The antidote:

Connect with people anyway, even if it feels awkward at first. The people in your life may surprise you by welcoming a different aspect of your experience and being open to supporting you. You may even find that other people open up to you about their struggles and you create a deeper sense of intimacy in your relationships.

winter depression

Create daily structure.

If you are someone who already does this, keep doing it! If not, you may want to get help with this part. It is very easy for the hours and days to slip by unnoticed as we fall further into a depression and suddenly life can lose all sense of routine and normalcy, which tends to make people who are depressed feel even more isolated and out of sync with others.

The antidote:

Eat and sleep in regular intervals. Set a standard bedtime and waketime and stick to it for a week or so until it becomes more regular and easy to do. Eat by the clock and not by your stomach. Most people who are struggling with seasonal depression do not feel hungry at all…or tend to overeat. Even if all you can manage is a piece of fruit or a granola bar, just nourish yourself.

Nurture yourself.

Many people who become seasonally depressed tend to think more negatively, especially towards themselves. You may find yourself focused in a critical way about things that are bad in your life or wrong with you. Or you may be disappointed or angry with yourself about feeling depressed. This tends to make things worse.

The antidote:

Be kind to yourself. This is the most difficult task for many clients who I work with that feel that they don’t deserve kindness or worse, do not know how to be kind to themselves. Just start somewhere. Light a candle and listen to electronic ambient tunes on Songza. Go to a bakery and take in the smell of freshly baked bread. Wear a piece of clothing you feel good in. Take a walk in a park or by water. Whatever brings you a sense of peace, nurture or soothing. We need to start by making ourselves feel better, bit by little bit. This is something to practice when season mood dips occur, but also as a practice for enjoying life in general. Sometimes the most simple things can be the hardest to remember.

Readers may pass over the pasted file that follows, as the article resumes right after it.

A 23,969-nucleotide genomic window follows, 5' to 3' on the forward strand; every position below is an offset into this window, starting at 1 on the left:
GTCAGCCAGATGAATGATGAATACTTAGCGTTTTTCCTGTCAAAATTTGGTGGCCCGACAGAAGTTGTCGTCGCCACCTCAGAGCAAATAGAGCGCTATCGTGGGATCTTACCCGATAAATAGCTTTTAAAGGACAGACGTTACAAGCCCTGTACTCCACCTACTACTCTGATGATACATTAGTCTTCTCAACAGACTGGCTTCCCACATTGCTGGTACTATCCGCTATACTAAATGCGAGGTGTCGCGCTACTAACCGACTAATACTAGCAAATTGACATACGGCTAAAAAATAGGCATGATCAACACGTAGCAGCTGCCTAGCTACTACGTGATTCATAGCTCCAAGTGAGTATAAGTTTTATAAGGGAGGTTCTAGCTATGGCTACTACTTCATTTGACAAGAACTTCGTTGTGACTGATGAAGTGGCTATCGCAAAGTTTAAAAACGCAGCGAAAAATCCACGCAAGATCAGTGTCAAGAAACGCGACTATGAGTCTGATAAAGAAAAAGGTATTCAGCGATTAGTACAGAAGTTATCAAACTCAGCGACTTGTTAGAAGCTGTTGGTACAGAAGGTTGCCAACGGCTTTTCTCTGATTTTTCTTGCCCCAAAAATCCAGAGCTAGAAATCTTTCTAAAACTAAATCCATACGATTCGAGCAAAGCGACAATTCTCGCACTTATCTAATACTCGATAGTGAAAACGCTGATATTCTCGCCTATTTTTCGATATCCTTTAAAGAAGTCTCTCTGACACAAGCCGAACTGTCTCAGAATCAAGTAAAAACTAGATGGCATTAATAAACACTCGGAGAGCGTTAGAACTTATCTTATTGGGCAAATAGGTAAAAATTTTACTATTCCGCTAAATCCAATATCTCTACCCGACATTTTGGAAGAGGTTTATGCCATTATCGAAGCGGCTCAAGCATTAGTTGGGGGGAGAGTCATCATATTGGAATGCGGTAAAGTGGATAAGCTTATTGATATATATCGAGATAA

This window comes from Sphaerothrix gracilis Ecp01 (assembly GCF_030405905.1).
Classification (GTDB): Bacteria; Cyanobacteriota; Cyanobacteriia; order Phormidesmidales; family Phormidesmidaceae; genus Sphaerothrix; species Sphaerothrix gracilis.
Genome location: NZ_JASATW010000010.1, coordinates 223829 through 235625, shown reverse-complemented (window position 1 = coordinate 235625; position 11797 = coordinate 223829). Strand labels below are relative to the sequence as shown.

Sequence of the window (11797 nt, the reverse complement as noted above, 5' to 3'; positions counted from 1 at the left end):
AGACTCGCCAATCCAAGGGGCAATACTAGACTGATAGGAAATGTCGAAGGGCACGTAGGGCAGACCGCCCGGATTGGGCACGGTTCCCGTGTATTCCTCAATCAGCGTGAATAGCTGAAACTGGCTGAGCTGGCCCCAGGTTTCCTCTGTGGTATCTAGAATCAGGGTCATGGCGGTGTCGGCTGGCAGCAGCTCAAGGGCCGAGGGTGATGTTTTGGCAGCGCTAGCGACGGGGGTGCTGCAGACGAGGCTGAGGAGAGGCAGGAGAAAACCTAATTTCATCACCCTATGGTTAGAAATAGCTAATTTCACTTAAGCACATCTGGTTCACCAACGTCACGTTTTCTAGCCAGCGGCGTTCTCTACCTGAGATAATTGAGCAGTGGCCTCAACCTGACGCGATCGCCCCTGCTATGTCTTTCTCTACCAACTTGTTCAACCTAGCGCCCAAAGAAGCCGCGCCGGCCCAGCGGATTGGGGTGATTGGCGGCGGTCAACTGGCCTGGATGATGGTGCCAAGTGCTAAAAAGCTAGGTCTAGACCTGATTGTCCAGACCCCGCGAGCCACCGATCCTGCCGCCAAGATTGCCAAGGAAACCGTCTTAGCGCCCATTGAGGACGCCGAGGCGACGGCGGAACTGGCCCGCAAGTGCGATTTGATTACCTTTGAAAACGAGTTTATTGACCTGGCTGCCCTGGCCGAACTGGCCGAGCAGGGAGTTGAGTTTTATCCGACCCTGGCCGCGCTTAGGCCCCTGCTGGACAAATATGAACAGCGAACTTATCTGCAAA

Leslie Malchy, MeetMindful.


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This Vitamin Stops People Feeling SAD and Promotes Good Mental Health

Maintaining sufficient levels of vitamin D in the body is not just good for physical health, it can also help protect against depression and promote good mental health, a new study finds.

Researchers looked at over 100 leading articles for a connection between depression, seasonally affected disorder and vitamin D levels (Stewart et al., 2014).

Dr. Alan E. Stewart, who led the study, which is published in the journal Medical Hypotheses, said:

“Seasonal affective disorder is believed to affect up to 10 percent of the population, depending upon geographical location, and is a type of depression related to changes in season.

People with SAD have the same symptoms every year, starting in fall and continuing through the winter months.

sun
The vitamin which helps those
with seasonally affected disorder (SAD)
and is linked to good mental health.

We believe there are several reasons for this, including that vitamin D levels fluctuate in the body seasonally, in direct relation to seasonally available sunlight.

For example, studies show there is a lag of about eight weeks between the peak in intensity of ultraviolet radiation and the onset of SAD, and this correlates with the time it takes for UV radiation to be processed by the body into vitamin D.”

Research has also repeatedly shown a link between low levels of vitamin D and depression.

Professor Michael Kimlin, another of the study’s authors, says that maintaining vitamin D levels is relatively easy:

“What we know now is that there are strong indications that maintaining adequate levels of vitamin D are also important for good mental health.

A few minutes of sunlight exposure each day should be enough for most people to maintain an adequate vitamin D status.”

source: PsyBlog


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Can Winter Really Make You Sick? The Truth About Seasonal Affective Disorder

By Alexandra Sifferlin    Jan. 10, 2014